When I first started reading Homefree by Nina Wright, I thought it was going to be a problem novel with some kind of fantasy element. I wasn't terribly enthusiastic. Then I got kind of excited because somehow I began to think it was going to be a philosophical story with weirdness. (Though I must admit, I rarely understand those kinds of things--though I want to.) Then I thought, hey, there are way too many coincidences in this thing. I know this girl Easter moves around a lot, but just how many paranormal classmates can one teen have? But that objection was pretty much explained by the end of the book. Then I thought, I never can follow astroprojection. Then I thought, gee, this would make a decent television series. The actress from Dead Like Me could play the main character.
Easter Hutton is your traditional teenage outcast, but the kind from a bad home not the kind who is middle class and has everything but thinks life sucks and wonders if anyone else has noticed. You'd think that suddenly realizing she's having uncontrolled out-of-body experiences could only make things worse. Oddly enough, she also finds out that she knows quite a number of people who also don't exactly fall into the classification known as normal.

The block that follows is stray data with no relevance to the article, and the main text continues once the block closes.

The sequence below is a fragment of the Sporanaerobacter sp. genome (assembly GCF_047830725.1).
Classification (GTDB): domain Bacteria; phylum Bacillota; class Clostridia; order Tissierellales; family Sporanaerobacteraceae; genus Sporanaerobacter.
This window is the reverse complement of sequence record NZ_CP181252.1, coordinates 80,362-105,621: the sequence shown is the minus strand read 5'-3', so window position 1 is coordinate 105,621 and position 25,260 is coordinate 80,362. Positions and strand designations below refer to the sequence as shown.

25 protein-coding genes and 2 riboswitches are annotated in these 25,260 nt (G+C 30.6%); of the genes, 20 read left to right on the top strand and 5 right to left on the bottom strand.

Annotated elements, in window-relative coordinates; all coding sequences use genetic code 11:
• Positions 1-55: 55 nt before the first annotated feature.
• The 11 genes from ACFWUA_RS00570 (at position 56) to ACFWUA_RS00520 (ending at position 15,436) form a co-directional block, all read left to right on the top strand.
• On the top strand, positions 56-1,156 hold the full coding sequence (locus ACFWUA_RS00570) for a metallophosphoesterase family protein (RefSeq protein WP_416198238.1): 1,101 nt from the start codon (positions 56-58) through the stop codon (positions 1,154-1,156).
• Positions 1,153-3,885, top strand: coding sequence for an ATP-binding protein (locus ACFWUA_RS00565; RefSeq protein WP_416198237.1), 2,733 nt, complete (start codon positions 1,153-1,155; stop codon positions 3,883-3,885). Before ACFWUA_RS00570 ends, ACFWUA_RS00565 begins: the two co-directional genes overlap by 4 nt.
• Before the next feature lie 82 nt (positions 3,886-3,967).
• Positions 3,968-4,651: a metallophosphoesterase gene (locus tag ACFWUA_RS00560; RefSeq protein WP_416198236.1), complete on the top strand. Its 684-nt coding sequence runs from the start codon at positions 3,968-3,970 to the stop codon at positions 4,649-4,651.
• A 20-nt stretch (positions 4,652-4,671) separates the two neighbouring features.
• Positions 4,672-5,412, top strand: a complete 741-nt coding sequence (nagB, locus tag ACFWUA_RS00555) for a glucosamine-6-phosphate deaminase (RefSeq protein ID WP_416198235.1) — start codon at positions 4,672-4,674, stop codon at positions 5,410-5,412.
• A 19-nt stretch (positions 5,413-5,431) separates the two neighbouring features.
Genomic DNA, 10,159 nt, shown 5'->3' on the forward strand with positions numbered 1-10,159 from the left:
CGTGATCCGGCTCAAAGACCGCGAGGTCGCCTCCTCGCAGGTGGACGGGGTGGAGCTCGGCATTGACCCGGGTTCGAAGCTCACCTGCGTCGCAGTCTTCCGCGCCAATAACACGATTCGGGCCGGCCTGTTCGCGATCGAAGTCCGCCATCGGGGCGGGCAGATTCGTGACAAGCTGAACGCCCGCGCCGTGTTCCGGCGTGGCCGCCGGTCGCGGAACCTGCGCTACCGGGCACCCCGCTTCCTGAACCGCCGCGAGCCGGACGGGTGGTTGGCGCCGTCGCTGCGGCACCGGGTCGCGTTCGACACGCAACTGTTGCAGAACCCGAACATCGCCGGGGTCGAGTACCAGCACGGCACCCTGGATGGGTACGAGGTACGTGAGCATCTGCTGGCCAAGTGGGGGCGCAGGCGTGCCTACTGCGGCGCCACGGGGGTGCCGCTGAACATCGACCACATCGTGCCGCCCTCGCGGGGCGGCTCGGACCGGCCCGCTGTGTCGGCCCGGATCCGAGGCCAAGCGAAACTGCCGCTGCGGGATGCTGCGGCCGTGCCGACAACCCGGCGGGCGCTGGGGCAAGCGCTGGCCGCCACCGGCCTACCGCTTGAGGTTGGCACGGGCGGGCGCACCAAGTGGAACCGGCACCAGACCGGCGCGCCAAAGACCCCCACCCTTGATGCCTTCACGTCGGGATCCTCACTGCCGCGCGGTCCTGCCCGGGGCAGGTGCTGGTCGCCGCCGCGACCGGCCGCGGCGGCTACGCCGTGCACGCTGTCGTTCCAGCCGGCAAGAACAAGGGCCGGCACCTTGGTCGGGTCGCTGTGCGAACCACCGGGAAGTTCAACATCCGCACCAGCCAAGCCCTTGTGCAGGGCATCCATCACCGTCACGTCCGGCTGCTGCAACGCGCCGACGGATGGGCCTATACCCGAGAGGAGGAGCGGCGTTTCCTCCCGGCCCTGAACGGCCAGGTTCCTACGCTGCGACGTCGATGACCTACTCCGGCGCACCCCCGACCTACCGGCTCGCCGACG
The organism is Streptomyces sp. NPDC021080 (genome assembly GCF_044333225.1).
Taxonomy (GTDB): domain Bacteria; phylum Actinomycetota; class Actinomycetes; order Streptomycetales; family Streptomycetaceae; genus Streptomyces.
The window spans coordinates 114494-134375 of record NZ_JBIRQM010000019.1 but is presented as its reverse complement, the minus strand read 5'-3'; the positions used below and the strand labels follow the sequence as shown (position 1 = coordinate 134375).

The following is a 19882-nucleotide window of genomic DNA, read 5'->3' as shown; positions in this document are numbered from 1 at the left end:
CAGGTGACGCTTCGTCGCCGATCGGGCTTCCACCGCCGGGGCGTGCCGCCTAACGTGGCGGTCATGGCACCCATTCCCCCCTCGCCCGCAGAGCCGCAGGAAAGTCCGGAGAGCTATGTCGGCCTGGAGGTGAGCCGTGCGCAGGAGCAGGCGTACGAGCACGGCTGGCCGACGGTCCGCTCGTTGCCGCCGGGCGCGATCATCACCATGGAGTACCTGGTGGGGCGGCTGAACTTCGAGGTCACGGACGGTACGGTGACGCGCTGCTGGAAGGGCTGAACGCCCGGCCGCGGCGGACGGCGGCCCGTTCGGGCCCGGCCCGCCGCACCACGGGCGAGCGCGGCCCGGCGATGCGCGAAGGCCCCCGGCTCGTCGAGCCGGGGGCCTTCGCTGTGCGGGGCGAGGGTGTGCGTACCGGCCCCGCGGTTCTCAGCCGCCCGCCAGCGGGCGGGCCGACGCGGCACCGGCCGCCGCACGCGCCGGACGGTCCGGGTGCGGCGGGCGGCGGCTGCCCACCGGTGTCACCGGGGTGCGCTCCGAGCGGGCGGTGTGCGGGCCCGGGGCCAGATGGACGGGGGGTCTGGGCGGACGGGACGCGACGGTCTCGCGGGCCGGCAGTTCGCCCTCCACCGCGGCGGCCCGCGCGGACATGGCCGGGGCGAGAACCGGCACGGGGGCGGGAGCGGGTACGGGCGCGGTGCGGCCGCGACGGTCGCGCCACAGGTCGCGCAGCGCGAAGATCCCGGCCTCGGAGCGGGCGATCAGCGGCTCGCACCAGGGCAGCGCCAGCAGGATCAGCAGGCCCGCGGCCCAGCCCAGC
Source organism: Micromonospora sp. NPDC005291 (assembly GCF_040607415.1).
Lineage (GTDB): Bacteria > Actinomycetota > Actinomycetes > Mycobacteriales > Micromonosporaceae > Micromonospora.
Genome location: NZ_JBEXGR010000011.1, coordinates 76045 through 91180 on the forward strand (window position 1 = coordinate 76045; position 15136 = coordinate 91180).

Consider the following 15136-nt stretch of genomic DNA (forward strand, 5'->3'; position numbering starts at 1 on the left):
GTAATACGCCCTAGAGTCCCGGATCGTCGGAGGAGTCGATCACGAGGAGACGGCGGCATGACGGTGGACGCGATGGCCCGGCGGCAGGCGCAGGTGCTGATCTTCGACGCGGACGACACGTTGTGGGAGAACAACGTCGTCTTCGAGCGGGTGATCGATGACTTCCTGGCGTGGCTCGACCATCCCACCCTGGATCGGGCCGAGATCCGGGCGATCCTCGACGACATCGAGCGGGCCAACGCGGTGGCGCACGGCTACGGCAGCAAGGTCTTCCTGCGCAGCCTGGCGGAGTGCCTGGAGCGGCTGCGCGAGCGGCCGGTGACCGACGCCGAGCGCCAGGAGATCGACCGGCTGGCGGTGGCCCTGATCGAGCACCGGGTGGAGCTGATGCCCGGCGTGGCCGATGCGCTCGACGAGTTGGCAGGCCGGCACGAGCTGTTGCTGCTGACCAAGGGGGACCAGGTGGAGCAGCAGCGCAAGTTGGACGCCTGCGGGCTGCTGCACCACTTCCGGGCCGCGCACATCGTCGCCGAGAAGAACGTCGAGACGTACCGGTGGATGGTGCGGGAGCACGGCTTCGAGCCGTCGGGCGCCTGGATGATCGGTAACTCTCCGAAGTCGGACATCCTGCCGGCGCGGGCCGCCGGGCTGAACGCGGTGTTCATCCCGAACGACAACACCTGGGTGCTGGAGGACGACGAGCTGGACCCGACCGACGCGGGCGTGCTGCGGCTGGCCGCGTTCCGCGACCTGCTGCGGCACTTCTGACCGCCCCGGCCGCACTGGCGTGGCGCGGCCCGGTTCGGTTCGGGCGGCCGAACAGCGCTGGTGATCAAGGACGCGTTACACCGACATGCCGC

Fortunately, there is a place for people like them.
While I was reading Homefree, I realized that there's a good reason why teenagers, and perhaps all of us, like stories about groups of oddly gifted individuals. Most people feel like outcasts at some point or another in their lives, or at the very least outsiders. What a comfort it would be if someone, say, like the guy in the wheelchair in X-Men or the people in Homefree came along, told us we were special, and provided a safe place for us with other people like ourselves.